This last clip has Rapp blitzing from a linebacker spot in the middle of the defense. He gets a great jump on the snap and is able to fly through the line of scrimmage unblocked. The quarterback has no chance on this play and is forced to just absorb the sack from Rapp. With his burst and quickness, he is an absolute weapon in the pass rush game as he can be used all over the field to disrupt opposing quarterbacks.
Rapp may not have the best long speed or range— which we will talk about in the negatives— but he makes up for it with excellent hips and burst. His 3-cone time of 6.82 and shuttle time of 3.99 are both elite marks for safeties all time. On film, those numbers really show as he is really quick out of his stance and bends around edges with ease. Laterally, Rapp is a near elite athlete.
This first clip shows both of those traits on full display. He gets an excellent jump out of his stance and times the snap perfectly coming downhill. He dips around the corner in attempt to cut off the running back before he gets to the hole on the other side of the formation. This play is near impossible to make but with his elite hip flexibility, he is able to turn the corner and trip up the running back.
Again you can see the hip flexibility and explosion here by Rapp. He initially bites inside on the run but then quickly diagnoses that the quarterback still has the ball. Once he notices this, he changes direction and strafes in the way of the quarterback to cut him off. When the quarterback attempts to juke back inside, Rapp matches his movements and makes the tackle for a loss. He may not be a speed demon but Rapp is an excellent athlete with his lateral movements.
Like I mentioned earlier, Rapp is not a rangy safety. His long speed is below average and he fails to make plays on the backend that other safeties can make. Another negative would be just the scheme that he played in at Washington limited him a bit. They asked their safeties to play very deep at times and Rapp struggled to compensate for it. He would often backpedal when he is already lined up 20 yards off the ball and effectively take himself out of the play. The last big concern I have with him is just that his ball skills are below average as well.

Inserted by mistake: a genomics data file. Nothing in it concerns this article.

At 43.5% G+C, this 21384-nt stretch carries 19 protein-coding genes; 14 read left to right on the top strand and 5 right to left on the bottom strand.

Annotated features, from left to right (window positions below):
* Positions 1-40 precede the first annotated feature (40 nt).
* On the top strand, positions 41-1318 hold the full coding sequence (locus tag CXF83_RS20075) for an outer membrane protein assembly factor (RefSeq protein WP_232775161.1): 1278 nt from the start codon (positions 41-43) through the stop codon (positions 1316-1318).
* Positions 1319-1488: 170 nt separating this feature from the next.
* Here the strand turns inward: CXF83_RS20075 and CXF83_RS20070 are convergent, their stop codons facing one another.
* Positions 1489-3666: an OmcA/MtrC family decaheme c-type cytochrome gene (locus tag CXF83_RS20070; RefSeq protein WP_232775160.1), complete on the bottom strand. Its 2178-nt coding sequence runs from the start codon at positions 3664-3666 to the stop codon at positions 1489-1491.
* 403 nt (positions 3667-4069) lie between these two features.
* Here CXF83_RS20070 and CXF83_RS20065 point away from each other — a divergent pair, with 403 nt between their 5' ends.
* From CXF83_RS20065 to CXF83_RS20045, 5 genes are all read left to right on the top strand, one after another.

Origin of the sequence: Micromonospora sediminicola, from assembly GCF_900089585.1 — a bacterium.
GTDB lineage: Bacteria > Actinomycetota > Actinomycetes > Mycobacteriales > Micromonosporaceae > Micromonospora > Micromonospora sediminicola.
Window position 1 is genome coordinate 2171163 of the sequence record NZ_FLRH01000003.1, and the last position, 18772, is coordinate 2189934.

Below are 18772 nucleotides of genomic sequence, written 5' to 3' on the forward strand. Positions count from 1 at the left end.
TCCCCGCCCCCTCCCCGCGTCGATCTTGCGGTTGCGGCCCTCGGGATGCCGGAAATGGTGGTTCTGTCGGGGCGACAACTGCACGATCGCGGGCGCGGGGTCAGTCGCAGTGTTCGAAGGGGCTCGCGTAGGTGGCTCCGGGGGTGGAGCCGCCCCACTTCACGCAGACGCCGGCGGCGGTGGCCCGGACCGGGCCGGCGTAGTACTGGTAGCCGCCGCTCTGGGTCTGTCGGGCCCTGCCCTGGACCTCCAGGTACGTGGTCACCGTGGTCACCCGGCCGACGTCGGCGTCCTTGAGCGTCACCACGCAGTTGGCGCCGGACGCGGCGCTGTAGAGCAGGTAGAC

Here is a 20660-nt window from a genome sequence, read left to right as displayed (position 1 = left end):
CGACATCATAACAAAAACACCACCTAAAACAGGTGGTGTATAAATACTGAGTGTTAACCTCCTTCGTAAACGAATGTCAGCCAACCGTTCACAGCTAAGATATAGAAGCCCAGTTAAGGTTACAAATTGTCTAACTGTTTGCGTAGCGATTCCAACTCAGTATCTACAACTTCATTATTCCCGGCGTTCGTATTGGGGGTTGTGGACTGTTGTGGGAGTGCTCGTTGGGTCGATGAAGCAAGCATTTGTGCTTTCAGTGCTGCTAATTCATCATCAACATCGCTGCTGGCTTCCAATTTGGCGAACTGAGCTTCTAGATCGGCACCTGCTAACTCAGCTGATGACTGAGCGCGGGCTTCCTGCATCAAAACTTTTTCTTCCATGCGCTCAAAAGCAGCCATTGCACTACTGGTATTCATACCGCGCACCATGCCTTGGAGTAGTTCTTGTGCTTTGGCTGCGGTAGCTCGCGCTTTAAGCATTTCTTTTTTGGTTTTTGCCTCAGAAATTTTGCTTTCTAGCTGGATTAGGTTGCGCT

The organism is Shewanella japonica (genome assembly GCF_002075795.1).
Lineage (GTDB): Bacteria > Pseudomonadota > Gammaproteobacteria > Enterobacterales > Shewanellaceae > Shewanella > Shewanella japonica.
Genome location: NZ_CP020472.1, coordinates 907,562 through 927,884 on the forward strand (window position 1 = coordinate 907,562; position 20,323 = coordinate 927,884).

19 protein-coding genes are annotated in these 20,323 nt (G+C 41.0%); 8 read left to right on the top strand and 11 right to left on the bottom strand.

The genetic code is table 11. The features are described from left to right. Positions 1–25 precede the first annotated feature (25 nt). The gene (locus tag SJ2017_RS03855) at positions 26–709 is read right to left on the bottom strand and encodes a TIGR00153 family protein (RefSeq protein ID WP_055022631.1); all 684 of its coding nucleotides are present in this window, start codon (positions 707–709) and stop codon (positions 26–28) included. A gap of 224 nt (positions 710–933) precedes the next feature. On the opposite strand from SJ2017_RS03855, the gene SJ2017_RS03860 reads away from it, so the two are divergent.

This clip here shows the issues with Rapp in deep single high coverage. He gets frozen by good eye manipulation from the quarterback and is forced to work back across the field to make a play on the ball. This is not an easy play by any means but he does not have the elite range to play single high in the NFL. NFL free safeties typically can work back across the field and get in position here. Rapp simply does not have the speed to get there.
This last clip shows the schematic issue. Rapp gets really deep on this play from the start and then continues backpedaling until he is nearly 30 yards off the ball. Part of this is scheme but another part is on him. He likely continues to get depth in order to compensate for his lack of long speed but that leaves the field open in front of him for completions. Getting too much depth can be an issue. It wasn’t on this particular play but consistently getting too much depth is an issue that he can’t carry over into the NFL.
Taylor Rapp is an excellent player who would add a lot to the Colts’ defense. He may not be a high upside, rangy safety but in terms of reliability and consistency he is the best safety in this class. What the Colts are looking for is a player like Rapp. A high energy run defender who can consistently make plays in the box.
I have no doubt in my mind that the Colts could turn Rapp into a really good NFL player. He was used as a versatile chess piece at Washington as he was lined up at cornerback, safety, and even linebacker in some formations. The Colts were excellent at using players to create mismatches and pressure on opposing QBs last season and I believe they could use Rapp the same way he was used at Washington.
Overall though, from play on the field to how he is off the field— Academic All-American and Team Captain— Rapp is an excellent fit on the Colts’ defense.